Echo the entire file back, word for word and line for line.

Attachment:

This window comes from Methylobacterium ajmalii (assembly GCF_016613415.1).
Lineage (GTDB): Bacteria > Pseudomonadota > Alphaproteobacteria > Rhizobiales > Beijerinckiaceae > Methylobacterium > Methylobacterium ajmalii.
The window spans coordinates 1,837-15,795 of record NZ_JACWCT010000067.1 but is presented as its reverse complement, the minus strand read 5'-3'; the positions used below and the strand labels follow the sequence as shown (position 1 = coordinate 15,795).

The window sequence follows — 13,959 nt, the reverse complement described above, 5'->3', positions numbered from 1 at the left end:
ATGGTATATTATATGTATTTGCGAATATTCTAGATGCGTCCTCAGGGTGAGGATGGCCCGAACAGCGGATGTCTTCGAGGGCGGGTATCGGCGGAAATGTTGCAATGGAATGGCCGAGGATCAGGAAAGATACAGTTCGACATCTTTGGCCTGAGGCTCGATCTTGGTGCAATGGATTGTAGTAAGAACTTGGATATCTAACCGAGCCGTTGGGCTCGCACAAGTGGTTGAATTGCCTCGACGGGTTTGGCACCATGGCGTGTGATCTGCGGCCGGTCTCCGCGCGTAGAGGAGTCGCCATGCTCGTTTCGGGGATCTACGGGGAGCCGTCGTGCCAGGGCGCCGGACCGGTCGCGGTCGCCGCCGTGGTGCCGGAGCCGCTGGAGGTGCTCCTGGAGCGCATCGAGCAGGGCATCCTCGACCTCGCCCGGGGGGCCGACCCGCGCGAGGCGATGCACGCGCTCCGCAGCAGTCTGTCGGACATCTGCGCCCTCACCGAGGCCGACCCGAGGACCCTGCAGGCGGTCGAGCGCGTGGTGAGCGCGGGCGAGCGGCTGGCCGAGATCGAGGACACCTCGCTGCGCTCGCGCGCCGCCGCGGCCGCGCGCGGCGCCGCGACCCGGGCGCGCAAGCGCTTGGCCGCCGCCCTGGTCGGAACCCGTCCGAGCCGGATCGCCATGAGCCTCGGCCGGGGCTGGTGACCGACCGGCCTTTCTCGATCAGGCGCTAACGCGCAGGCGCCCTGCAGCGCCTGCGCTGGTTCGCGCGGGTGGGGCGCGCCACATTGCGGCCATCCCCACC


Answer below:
This window comes from Methylobacterium ajmalii (assembly GCF_016613415.1).
Lineage (GTDB): Bacteria > Pseudomonadota > Alphaproteobacteria > Rhizobiales > Beijerinckiaceae > Methylobacterium > Methylobacterium ajmalii.
The window spans coordinates 1,837-15,795 of record NZ_JACWCT010000067.1 but is presented as its reverse complement, the minus strand read 5'-3'; the positions used below and the strand labels follow the sequence as shown (position 1 = coordinate 15,795).

The window sequence follows — 13,959 nt, the reverse complement described above, 5'->3', positions numbered from 1 at the left end:
ATGGTATATTATATGTATTTGCGAATATTCTAGATGCGTCCTCAGGGTGAGGATGGCCCGAACAGCGGATGTCTTCGAGGGCGGGTATCGGCGGAAATGTTGCAATGGAATGGCCGAGGATCAGGAAAGATACAGTTCGACATCTTTGGCCTGAGGCTCGATCTTGGTGCAATGGATTGTAGTAAGAACTTGGATATCTAACCGAGCCGTTGGGCTCGCACAAGTGGTTGAATTGCCTCGACGGGTTTGGCACCATGGCGTGTGATCTGCGGCCGGTCTCCGCGCGTAGAGGAGTCGCCATGCTCGTTTCGGGGATCTACGGGGAGCCGTCGTGCCAGGGCGCCGGACCGGTCGCGGTCGCCGCCGTGGTGCCGGAGCCGCTGGAGGTGCTCCTGGAGCGCATCGAGCAGGGCATCCTCGACCTCGCCCGGGGGGCCGACCCGCGCGAGGCGATGCACGCGCTCCGCAGCAGTCTGTCGGACATCTGCGCCCTCACCGAGGCCGACCCGAGGACCCTGCAGGCGGTCGAGCGCGTGGTGAGCGCGGGCGAGCGGCTGGCCGAGATCGAGGACACCTCGCTGCGCTCGCGCGCCGCCGCGGCCGCGCGCGGCGCCGCGACCCGGGCGCGCAAGCGCTTGGCCGCCGCCCTGGTCGGAACCCGTCCGAGCCGGATCGCCATGAGCCTCGGCCGGGGCTGGTGACCGACCGGCCTTTCTCGATCAGGCGCTAACGCGCAGGCGCCCTGCAGCGCCTGCGCTGGTTCGCGCGGGTGGGGCGCGCCACATTGCGGCCATCCCCACC